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Everything posted by thelobster

  1. I've been to 7-11s in Denmark, and the ones in Japan are totally different. In Japan they offer a wide range of prepared foods and some of them are fairly good. You can get different types of grilled fish, grilled chicken, Okinawan-style tofu stir-fry, Chinese dumplings, salads, sushi, various bento combinations and much more. There's good turnover, so the food is always fresh, and everything is clearly time-stamped so you can see how many hours old it is.
  2. I thought I was quite clear that I was saying the heat of August makes it miserable to travel around Japan in general, not that Tokyo is somehow exempt from that. But moving around from city to city, from hotel to hotel, with luggage in hand and two young children in tow, is far more difficult than simply taking air-conditioned taxis or subways within one city. The shinkansen doesn't make exploring the whole country in August easy, it makes it doable. The OP didn't ask to get a feel of Japan, he asked us to review his itinerary of restaurants and sights in Tokyo and Kyoto. Judging from their choice of restaurants alone, I think they'll find far more of what they're looking for in Tokyo and Kyoto than in Hiroshima or Kurashiki. (And, no offense, even if OP did ask for advice on how to "get a feel for Japan," those locations would be pretty far down on my own list of suggestions.)
  3. And just a general comment - you might want to look at a map of Tokyo and plot out some of your major destinations. Tokyo is very spread out, so it makes sense to schedule things that are near each other on the same day. For example the day you go to the Sumida River Festival, you might want to make that one of your street-food-appreciation days, or at least schedule a late dinner over on that side of town. There are literally millions of people there that day, and the fireworks are scheduled to last until 8:30pm. Which means you won't be taking a subway at 8:35 out of there because a million other people will have the same idea. Also I'd suggest getting a nice Tokyo-centered guidebook like Time Out or Rough Guide for sightseeing ideas - there's more than enough here to fill up two weeks.
  4. Even if you take taxis (and you'll need two each way for your group), that's really an awfully long trip to go just for novelty ice cream after your dinner at Kozue. And it's cutting it rather close in terms of timing too - a meal at Kozue takes some time, and is rather filling. Ice Cream Village closes at ten I think; I'm not sure when last admission is but it might be 9 or 9:30pm. I would combine Ice Cream Village (and the adjacent Dessert Park) with some of the four or five other things I suggested in Ikebukuro.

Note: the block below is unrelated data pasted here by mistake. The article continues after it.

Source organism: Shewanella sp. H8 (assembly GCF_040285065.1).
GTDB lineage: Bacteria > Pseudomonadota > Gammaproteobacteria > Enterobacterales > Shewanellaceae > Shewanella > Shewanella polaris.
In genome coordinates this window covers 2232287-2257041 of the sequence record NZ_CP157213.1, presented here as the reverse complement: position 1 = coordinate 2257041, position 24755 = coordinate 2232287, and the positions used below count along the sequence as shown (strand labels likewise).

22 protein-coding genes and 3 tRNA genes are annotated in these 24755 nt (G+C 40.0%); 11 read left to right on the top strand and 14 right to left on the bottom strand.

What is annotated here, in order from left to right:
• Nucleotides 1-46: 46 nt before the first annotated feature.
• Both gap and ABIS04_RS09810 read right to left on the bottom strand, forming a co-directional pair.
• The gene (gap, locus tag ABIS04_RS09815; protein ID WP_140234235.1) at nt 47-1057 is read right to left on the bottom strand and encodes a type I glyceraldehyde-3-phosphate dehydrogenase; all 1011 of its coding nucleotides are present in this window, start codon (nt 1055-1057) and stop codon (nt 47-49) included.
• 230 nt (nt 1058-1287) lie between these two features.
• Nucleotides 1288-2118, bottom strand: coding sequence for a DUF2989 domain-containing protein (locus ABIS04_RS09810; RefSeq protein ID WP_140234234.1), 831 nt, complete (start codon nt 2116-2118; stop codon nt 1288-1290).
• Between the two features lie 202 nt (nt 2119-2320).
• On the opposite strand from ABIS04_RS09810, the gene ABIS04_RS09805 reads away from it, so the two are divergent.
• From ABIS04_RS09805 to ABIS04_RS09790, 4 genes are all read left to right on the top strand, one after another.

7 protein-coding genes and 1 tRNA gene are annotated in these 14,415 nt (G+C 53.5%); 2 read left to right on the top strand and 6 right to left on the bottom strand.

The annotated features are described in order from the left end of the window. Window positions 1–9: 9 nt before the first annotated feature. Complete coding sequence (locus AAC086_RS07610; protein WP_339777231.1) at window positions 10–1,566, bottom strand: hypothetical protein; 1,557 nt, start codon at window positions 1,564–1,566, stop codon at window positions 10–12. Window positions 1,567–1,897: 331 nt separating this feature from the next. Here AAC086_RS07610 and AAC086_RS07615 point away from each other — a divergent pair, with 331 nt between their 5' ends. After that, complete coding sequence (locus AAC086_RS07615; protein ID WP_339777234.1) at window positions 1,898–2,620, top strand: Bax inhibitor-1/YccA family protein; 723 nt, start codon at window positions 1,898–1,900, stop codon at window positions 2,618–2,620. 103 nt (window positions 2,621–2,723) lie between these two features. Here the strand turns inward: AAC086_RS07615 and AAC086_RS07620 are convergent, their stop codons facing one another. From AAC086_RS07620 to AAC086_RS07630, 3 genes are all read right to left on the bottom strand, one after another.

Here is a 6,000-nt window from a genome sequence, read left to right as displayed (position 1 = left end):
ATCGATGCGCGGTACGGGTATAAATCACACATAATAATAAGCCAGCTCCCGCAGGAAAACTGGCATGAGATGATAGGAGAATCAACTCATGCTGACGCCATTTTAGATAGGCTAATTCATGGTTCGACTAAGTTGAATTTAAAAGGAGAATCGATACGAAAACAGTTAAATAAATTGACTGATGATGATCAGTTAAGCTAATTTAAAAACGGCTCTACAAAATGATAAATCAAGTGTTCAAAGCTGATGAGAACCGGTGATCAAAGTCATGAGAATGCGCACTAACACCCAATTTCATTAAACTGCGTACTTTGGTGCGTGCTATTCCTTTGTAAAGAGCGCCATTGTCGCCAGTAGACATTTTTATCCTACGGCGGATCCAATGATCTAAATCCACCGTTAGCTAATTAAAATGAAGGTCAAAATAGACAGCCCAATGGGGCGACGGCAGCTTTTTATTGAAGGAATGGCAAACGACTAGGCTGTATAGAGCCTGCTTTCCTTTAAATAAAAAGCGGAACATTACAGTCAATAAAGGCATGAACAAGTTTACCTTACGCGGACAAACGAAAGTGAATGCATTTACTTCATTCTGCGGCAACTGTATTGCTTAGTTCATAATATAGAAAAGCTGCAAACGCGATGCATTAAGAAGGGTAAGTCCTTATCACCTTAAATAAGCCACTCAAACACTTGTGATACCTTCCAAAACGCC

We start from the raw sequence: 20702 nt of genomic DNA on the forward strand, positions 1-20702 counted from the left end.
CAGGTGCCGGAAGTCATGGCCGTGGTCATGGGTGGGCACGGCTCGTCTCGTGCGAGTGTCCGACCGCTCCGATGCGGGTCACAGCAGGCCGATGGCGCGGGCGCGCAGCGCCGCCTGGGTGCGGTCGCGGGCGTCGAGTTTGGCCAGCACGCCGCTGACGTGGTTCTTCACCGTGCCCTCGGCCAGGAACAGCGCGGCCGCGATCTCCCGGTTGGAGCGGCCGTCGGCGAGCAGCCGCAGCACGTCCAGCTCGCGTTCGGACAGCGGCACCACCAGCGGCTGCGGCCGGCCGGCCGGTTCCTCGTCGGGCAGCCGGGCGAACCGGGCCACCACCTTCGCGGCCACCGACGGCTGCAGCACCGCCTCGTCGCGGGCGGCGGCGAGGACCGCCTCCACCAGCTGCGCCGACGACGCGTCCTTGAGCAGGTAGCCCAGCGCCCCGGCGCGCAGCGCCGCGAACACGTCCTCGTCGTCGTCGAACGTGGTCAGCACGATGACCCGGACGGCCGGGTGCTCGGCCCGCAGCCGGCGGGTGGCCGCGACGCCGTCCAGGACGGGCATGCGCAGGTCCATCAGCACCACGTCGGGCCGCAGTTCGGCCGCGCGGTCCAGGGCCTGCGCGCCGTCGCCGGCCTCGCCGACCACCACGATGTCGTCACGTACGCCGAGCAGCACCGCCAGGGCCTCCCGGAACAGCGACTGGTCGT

5. I, on the other hand, would strongly suggest skipping Hiroshima, Okayama and Kurashiki. August is incredibly hot - a miserable time to travel in Japan in general - and you're traveling with a large group including kids, and 12 days is barely enough time to really see Tokyo. There's really a lot to see in Tokyo, and you could easily fill the extra days with sights that are much more interesting, fun, educational, rewarding, and memorable.
  6. I was going to suggest Daiba actually. The Decks Tokyo Beach Shopping Mall, besides having a large game center, also has a section called Daiba Itchome Shotengai, which has old-fashioned shops simulating 1950's-era Tokyo, and another section called Little Hong Kong which simulates Hong Kong of the same period. There are also a lot of other family-friendly attractions like a Maritime Museum and Fuji TV studios.
  7. After extensive research, I have found that the best brunch in Tokyo is at Beacon, about a twenty-minute walk from Meiji-Jingu. They have a nice outdoor terrace, although in late August you might be more comfortable inside. I would recommend Namja Town in Ikebukuro. It's a strange two-story game arcade that includes Gyoza Stadium, where you can satisfy your cravings for street food by trying twelve shops serving different kinds of gyoza dumplings. When you're ready for dessert, head upstairs to Ice Cream Village, where they serve over a hundred flavors of ice cream, including odd flavors like wasabi and octopus. While you're in the Ikebukuro neighborhood you can also check out the Sunshine City Aquarium, the cat cafe inside Tokyu Hands (Nekobukuro), Amlux (the theme-park-like Toyota showroom), two very large department stores with good food floors (Seibu and Tobu), and the Japan Traditional Crafts Center. The neighborhood also has a couple of very large electronics stores that rival those in Akihabara.
  8. I think you're confusing the Edo-Tokyo Museum in Ryogoku with the Shitamachi museum in Ueno, which is where the huge park and other museums are located. Both are pretty interesting.